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Friday, February 7, 2014

Making it up

For those of you outside Ohio, you may not be aware that the weather here has been downright awful. My sons had four straight days called off school, and those were Friday, Monday, Tuesday and Wednesday. I've been watching the developing story line at the statehouse about the mad clamor to grant school districts another 4 so-called "calamity" days, meaning districts don't have to make them up.

I've always been concerned about this rush to shorten the school year due to Acts of God. On the one hand, I get it. What difference would tacking a few days on to the end of school have in the grand scheme, right? I mean why delay summer recess by a few days?

However, I'm also keenly aware of this fact: American kids attend school less frequently than other children in the industrialized world. This post from Education Next sums up the issues nicely -- about how there appears to be a growing body of evidence suggesting that more time in school improves student achievement.

While I wouldn't say that test score improvement should be all we care about, improvements there do indicate, at least somewhat, that increased time equals increased learning.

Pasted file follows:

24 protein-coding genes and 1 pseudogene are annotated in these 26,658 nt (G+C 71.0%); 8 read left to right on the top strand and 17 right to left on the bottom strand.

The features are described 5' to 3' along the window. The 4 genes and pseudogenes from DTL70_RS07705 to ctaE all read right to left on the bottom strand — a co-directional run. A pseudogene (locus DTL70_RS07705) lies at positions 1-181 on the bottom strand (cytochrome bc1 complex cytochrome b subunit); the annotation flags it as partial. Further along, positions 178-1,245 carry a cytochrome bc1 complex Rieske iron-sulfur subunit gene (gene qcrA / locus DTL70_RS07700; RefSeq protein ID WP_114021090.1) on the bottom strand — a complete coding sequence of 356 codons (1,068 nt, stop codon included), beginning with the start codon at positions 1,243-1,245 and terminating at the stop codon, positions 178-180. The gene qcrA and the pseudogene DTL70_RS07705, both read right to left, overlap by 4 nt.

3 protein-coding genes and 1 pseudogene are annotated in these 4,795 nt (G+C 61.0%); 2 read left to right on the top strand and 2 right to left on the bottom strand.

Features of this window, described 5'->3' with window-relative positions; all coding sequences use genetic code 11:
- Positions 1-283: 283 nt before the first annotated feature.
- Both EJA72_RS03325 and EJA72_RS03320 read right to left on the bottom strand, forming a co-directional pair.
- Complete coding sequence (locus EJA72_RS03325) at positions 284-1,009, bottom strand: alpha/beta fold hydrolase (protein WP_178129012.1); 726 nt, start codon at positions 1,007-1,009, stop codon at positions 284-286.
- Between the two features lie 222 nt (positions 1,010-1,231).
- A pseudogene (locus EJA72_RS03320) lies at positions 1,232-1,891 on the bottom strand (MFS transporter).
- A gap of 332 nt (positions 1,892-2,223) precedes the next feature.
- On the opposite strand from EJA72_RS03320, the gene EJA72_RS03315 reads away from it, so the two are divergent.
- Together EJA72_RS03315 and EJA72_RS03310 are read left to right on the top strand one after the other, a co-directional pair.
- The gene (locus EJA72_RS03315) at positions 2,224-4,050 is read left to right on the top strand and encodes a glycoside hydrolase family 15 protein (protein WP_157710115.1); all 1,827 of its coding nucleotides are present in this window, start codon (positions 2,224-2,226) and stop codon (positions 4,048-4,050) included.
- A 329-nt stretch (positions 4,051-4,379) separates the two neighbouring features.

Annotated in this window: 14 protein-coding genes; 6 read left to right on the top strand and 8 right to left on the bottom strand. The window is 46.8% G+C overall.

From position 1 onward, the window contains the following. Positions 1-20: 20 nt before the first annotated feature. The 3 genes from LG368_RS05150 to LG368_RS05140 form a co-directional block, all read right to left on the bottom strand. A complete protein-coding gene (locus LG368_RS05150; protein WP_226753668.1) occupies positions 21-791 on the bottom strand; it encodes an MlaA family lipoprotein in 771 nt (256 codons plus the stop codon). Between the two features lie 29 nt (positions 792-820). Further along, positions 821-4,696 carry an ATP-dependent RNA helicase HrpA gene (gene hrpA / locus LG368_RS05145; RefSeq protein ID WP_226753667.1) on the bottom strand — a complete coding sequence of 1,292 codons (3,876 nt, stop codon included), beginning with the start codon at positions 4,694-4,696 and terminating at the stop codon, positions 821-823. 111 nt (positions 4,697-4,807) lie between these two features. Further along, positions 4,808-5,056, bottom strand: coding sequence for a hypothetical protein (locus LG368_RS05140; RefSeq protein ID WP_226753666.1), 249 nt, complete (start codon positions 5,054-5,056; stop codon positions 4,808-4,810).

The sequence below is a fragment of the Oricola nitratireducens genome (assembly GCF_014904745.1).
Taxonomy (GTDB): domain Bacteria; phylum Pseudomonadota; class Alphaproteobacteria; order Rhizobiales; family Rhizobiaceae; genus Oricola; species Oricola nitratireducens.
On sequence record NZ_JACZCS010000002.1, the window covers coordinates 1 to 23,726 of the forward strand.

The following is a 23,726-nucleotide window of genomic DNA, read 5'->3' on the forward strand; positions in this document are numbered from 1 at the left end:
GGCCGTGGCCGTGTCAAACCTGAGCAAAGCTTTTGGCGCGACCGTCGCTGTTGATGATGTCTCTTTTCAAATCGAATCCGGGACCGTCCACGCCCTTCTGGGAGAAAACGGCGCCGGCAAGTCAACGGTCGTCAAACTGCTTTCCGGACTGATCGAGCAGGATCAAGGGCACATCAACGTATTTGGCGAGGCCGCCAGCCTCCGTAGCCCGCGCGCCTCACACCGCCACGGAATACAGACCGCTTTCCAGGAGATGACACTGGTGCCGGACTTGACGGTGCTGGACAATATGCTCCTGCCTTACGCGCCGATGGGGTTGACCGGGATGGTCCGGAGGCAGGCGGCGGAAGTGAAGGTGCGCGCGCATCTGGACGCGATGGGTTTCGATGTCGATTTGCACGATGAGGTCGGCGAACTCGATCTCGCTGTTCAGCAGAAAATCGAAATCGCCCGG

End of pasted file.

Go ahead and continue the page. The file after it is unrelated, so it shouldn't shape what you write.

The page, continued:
The first politician I ever worked for in 1994 went around the state of Massachusetts advocating for a year-round school calendar. Three months on, one month off. That has some appeal to me, especially given how our long summer vacation tends to leave kids behind when they start up the school year.

But my basic issue is this: why should my kids have less instruction because of bad weather? I know it's inconvenient for me as a parent to have our children in school a few more days (not to mention out of school during our Antarctic weather!), but should that inconvenience outweigh my son's right to a full year of 3rd Grade instruction?

Perhaps the best thing the state could do would be to delay the state's proficiency tests by a week or so so that students can be best prepared for these increasingly high-stakes tests.

But telling parents that their children really don't need two weeks of instruction (as the additional 4 calamity days would essentially do) really makes me wonder where we draw the line? If two weeks aren't necessary, why not three? Four perhaps?

I know this is fairly arbitrary, but I believe my sons need at least 180 days of instruction, no matter how inconvenienced I may be.

But I could be wrong.